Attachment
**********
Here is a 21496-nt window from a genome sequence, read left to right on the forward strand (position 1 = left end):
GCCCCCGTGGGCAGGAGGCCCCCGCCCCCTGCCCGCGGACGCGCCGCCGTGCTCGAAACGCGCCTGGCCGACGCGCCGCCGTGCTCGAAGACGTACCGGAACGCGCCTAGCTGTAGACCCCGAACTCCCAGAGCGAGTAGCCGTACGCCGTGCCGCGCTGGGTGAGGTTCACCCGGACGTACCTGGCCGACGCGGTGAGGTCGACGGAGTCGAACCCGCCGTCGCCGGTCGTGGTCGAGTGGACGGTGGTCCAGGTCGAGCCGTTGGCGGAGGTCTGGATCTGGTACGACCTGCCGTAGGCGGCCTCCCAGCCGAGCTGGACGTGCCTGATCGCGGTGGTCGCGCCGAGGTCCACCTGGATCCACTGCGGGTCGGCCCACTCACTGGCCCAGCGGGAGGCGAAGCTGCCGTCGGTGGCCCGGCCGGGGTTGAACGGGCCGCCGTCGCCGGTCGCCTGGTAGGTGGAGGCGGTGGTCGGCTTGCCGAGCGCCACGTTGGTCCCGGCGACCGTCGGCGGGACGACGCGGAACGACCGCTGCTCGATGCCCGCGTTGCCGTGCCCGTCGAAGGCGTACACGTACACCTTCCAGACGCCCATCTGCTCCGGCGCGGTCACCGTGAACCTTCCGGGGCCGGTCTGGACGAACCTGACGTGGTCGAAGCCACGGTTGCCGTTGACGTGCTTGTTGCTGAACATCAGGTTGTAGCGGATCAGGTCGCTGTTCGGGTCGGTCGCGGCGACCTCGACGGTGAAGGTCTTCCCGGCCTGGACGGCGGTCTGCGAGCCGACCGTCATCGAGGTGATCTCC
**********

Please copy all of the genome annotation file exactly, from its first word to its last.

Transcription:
Here is a 21496-nt window from a genome sequence, read left to right on the forward strand (position 1 = left end):
GCCCCCGTGGGCAGGAGGCCCCCGCCCCCTGCCCGCGGACGCGCCGCCGTGCTCGAAACGCGCCTGGCCGACGCGCCGCCGTGCTCGAAGACGTACCGGAACGCGCCTAGCTGTAGACCCCGAACTCCCAGAGCGAGTAGCCGTACGCCGTGCCGCGCTGGGTGAGGTTCACCCGGACGTACCTGGCCGACGCGGTGAGGTCGACGGAGTCGAACCCGCCGTCGCCGGTCGTGGTCGAGTGGACGGTGGTCCAGGTCGAGCCGTTGGCGGAGGTCTGGATCTGGTACGACCTGCCGTAGGCGGCCTCCCAGCCGAGCTGGACGTGCCTGATCGCGGTGGTCGCGCCGAGGTCCACCTGGATCCACTGCGGGTCGGCCCACTCACTGGCCCAGCGGGAGGCGAAGCTGCCGTCGGTGGCCCGGCCGGGGTTGAACGGGCCGCCGTCGCCGGTCGCCTGGTAGGTGGAGGCGGTGGTCGGCTTGCCGAGCGCCACGTTGGTCCCGGCGACCGTCGGCGGGACGACGCGGAACGACCGCTGCTCGATGCCCGCGTTGCCGTGCCCGTCGAAGGCGTACACGTACACCTTCCAGACGCCCATCTGCTCCGGCGCGGTCACCGTGAACCTTCCGGGGCCGGTCTGGACGAACCTGACGTGGTCGAAGCCACGGTTGCCGTTGACGTGCTTGTTGCTGAACATCAGGTTGTAGCGGATCAGGTCGCTGTTCGGGTCGGTCGCGGCGACCTCGACGGTGAAGGTCTTCCCGGCCTGGACGGCGGTCTGCGAGCCGACCGTCATCGAGGTGATCTCC